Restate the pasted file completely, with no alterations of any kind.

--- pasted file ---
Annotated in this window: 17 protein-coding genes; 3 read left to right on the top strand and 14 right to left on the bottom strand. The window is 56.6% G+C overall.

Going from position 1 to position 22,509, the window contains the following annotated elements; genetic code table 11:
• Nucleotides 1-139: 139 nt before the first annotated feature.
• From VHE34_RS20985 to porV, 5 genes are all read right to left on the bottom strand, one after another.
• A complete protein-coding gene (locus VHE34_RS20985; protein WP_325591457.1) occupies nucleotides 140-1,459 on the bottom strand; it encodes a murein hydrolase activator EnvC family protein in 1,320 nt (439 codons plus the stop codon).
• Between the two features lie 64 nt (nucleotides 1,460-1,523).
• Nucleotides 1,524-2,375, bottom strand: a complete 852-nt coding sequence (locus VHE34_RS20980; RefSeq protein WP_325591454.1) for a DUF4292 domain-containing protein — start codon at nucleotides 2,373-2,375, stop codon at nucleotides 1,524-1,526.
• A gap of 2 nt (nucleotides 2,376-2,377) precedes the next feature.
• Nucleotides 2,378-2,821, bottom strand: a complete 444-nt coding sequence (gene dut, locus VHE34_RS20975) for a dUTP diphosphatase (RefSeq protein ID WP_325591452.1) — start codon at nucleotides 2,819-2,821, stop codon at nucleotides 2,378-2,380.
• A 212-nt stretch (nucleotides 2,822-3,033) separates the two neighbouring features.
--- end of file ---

Annotated in this window: 17 protein-coding genes; 3 read left to right on the top strand and 14 right to left on the bottom strand. The window is 56.6% G+C overall.

Going from position 1 to position 22,509, the window contains the following annotated elements; genetic code table 11:
• Nucleotides 1-139: 139 nt before the first annotated feature.
• From VHE34_RS20985 to porV, 5 genes are all read right to left on the bottom strand, one after another.
• A complete protein-coding gene (locus VHE34_RS20985; protein WP_325591457.1) occupies nucleotides 140-1,459 on the bottom strand; it encodes a murein hydrolase activator EnvC family protein in 1,320 nt (439 codons plus the stop codon).
• Between the two features lie 64 nt (nucleotides 1,460-1,523).
• Nucleotides 1,524-2,375, bottom strand: a complete 852-nt coding sequence (locus VHE34_RS20980; RefSeq protein WP_325591454.1) for a DUF4292 domain-containing protein — start codon at nucleotides 2,373-2,375, stop codon at nucleotides 1,524-1,526.
• A gap of 2 nt (nucleotides 2,376-2,377) precedes the next feature.
• Nucleotides 2,378-2,821, bottom strand: a complete 444-nt coding sequence (gene dut, locus VHE34_RS20975) for a dUTP diphosphatase (RefSeq protein ID WP_325591452.1) — start codon at nucleotides 2,819-2,821, stop codon at nucleotides 2,378-2,380.
• A 212-nt stretch (nucleotides 2,822-3,033) separates the two neighbouring features.